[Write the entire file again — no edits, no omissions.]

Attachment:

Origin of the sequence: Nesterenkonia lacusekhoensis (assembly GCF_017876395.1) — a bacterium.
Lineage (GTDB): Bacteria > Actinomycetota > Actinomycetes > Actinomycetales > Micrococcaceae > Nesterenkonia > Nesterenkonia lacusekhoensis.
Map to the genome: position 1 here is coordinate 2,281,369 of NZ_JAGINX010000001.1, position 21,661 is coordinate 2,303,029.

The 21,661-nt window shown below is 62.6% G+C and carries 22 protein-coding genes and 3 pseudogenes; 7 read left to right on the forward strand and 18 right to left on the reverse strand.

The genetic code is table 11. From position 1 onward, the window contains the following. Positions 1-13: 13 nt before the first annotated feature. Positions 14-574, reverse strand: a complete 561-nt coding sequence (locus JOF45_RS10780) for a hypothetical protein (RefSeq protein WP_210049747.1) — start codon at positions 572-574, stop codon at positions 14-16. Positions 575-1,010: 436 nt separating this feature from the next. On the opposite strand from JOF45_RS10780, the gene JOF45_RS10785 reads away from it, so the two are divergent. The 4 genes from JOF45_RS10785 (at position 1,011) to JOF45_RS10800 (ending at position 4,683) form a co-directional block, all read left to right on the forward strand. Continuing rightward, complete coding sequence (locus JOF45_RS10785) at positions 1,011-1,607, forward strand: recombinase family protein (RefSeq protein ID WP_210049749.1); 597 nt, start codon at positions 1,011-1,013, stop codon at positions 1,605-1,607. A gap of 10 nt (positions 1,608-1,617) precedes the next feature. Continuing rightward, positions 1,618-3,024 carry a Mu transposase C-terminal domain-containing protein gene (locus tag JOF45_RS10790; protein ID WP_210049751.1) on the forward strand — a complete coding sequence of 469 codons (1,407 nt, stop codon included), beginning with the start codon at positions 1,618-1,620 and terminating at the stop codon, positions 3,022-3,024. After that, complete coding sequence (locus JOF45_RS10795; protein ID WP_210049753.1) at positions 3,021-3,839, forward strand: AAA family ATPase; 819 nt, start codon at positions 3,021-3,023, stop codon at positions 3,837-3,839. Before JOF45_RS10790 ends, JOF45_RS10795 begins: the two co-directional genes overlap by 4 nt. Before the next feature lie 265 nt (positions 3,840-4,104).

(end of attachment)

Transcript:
Origin of the sequence: Nesterenkonia lacusekhoensis (assembly GCF_017876395.1) — a bacterium.
Lineage (GTDB): Bacteria > Actinomycetota > Actinomycetes > Actinomycetales > Micrococcaceae > Nesterenkonia > Nesterenkonia lacusekhoensis.
Map to the genome: position 1 here is coordinate 2,281,369 of NZ_JAGINX010000001.1, position 21,661 is coordinate 2,303,029.

The 21,661-nt window shown below is 62.6% G+C and carries 22 protein-coding genes and 3 pseudogenes; 7 read left to right on the forward strand and 18 right to left on the reverse strand.

The genetic code is table 11. From position 1 onward, the window contains the following. Positions 1-13: 13 nt before the first annotated feature. Positions 14-574, reverse strand: a complete 561-nt coding sequence (locus JOF45_RS10780) for a hypothetical protein (RefSeq protein WP_210049747.1) — start codon at positions 572-574, stop codon at positions 14-16. Positions 575-1,010: 436 nt separating this feature from the next. On the opposite strand from JOF45_RS10780, the gene JOF45_RS10785 reads away from it, so the two are divergent. The 4 genes from JOF45_RS10785 (at position 1,011) to JOF45_RS10800 (ending at position 4,683) form a co-directional block, all read left to right on the forward strand. Continuing rightward, complete coding sequence (locus JOF45_RS10785) at positions 1,011-1,607, forward strand: recombinase family protein (RefSeq protein ID WP_210049749.1); 597 nt, start codon at positions 1,011-1,013, stop codon at positions 1,605-1,607. A gap of 10 nt (positions 1,608-1,617) precedes the next feature. Continuing rightward, positions 1,618-3,024 carry a Mu transposase C-terminal domain-containing protein gene (locus tag JOF45_RS10790; protein ID WP_210049751.1) on the forward strand — a complete coding sequence of 469 codons (1,407 nt, stop codon included), beginning with the start codon at positions 1,618-1,620 and terminating at the stop codon, positions 3,022-3,024. After that, complete coding sequence (locus JOF45_RS10795; protein ID WP_210049753.1) at positions 3,021-3,839, forward strand: AAA family ATPase; 819 nt, start codon at positions 3,021-3,023, stop codon at positions 3,837-3,839. Before JOF45_RS10790 ends, JOF45_RS10795 begins: the two co-directional genes overlap by 4 nt. Before the next feature lie 265 nt (positions 3,840-4,104).